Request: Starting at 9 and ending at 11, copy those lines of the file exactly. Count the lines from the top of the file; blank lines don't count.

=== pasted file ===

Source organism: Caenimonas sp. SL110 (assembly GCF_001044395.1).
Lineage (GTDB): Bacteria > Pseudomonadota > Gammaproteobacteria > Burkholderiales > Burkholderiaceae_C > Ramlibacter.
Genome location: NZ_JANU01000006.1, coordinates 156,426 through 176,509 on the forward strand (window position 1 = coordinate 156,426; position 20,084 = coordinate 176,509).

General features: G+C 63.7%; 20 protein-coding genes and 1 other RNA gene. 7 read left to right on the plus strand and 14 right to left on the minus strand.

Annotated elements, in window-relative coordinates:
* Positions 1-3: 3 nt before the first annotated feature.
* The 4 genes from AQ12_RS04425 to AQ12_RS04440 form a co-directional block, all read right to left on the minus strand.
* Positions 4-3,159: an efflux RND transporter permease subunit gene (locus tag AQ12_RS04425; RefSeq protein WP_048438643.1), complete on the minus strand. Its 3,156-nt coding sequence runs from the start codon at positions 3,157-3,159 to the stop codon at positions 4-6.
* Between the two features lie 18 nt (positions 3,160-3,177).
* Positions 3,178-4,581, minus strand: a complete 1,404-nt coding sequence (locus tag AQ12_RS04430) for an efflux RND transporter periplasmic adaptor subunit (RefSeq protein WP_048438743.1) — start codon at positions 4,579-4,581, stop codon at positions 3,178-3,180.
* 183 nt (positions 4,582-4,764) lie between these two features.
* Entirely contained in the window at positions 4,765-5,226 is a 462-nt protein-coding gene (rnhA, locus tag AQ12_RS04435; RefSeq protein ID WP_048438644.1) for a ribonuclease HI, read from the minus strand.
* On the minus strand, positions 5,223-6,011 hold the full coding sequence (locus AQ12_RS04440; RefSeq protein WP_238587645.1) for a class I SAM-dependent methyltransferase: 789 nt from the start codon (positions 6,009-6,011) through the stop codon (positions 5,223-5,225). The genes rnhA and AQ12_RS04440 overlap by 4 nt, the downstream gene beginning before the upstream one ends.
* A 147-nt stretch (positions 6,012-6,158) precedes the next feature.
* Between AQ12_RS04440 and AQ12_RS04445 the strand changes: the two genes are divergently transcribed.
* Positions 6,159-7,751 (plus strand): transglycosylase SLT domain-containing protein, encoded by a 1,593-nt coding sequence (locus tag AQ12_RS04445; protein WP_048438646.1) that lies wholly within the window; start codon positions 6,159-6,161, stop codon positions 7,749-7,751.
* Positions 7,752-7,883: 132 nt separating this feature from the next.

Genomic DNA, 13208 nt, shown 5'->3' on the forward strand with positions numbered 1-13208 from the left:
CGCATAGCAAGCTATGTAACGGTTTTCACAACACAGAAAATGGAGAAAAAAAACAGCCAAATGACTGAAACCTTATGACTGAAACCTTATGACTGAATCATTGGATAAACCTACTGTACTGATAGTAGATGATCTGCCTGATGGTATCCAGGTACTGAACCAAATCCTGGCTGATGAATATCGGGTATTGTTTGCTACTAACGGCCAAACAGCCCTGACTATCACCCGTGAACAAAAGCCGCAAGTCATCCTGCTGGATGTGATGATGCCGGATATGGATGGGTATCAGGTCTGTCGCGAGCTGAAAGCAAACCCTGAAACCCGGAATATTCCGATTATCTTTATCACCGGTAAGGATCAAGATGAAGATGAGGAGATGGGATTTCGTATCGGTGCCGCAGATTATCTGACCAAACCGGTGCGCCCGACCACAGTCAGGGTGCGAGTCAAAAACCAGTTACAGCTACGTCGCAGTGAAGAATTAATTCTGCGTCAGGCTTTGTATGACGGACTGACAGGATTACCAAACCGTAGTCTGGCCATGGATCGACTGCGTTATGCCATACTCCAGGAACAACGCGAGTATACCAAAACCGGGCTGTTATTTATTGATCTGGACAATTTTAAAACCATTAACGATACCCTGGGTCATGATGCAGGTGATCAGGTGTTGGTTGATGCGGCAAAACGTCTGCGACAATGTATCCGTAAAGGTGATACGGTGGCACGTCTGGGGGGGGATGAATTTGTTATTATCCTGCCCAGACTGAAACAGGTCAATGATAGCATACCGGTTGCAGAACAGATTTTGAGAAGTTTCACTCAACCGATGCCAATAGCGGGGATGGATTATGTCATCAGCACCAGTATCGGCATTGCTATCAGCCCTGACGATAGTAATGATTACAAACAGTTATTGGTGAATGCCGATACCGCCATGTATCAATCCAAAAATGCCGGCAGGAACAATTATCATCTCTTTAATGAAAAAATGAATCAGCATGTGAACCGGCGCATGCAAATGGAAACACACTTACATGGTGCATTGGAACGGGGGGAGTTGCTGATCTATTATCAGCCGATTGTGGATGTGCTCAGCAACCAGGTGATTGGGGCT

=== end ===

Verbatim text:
* Between the two features lie 18 nt (positions 3,160-3,177).
* Positions 3,178-4,581, minus strand: a complete 1,404-nt coding sequence (locus tag AQ12_RS04430) for an efflux RND transporter periplasmic adaptor subunit (RefSeq protein WP_048438743.1) — start codon at positions 4,579-4,581, stop codon at positions 3,178-3,180.
* 183 nt (positions 4,582-4,764) lie between these two features.